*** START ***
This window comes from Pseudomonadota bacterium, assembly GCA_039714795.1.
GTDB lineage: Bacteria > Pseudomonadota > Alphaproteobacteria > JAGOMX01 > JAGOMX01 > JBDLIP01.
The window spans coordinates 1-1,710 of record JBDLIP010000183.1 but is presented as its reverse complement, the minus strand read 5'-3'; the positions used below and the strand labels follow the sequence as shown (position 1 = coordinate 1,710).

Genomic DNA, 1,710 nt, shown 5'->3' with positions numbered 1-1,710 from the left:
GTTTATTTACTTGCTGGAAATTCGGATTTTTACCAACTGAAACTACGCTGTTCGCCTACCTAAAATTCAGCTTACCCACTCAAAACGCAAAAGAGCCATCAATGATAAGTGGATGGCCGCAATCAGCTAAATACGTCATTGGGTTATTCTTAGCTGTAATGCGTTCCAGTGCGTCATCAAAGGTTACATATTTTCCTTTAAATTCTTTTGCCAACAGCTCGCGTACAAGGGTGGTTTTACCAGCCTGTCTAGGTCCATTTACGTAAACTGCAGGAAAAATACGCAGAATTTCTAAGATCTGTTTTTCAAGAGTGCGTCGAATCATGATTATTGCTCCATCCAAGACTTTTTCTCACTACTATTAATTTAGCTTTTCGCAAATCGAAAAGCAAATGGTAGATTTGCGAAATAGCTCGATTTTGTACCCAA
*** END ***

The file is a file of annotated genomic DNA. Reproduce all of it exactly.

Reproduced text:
This window comes from Pseudomonadota bacterium, assembly GCA_039714795.1.
GTDB lineage: Bacteria > Pseudomonadota > Alphaproteobacteria > JAGOMX01 > JAGOMX01 > JBDLIP01.
The window spans coordinates 1-1,710 of record JBDLIP010000183.1 but is presented as its reverse complement, the minus strand read 5'-3'; the positions used below and the strand labels follow the sequence as shown (position 1 = coordinate 1,710).

Genomic DNA, 1,710 nt, shown 5'->3' with positions numbered 1-1,710 from the left:
GTTTATTTACTTGCTGGAAATTCGGATTTTTACCAACTGAAACTACGCTGTTCGCCTACCTAAAATTCAGCTTACCCACTCAAAACGCAAAAGAGCCATCAATGATAAGTGGATGGCCGCAATCAGCTAAATACGTCATTGGGTTATTCTTAGCTGTAATGCGTTCCAGTGCGTCATCAAAGGTTACATATTTTCCTTTAAATTCTTTTGCCAACAGCTCGCGTACAAGGGTGGTTTTACCAGCCTGTCTAGGTCCATTTACGTAAACTGCAGGAAAAATACGCAGAATTTCTAAGATCTGTTTTTCAAGAGTGCGTCGAATCATGATTATTGCTCCATCCAAGACTTTTTCTCACTACTATTAATTTAGCTTTTCGCAAATCGAAAAGCAAATGGTAGATTTGCGAAATAGCTCGATTTTGTACCCAA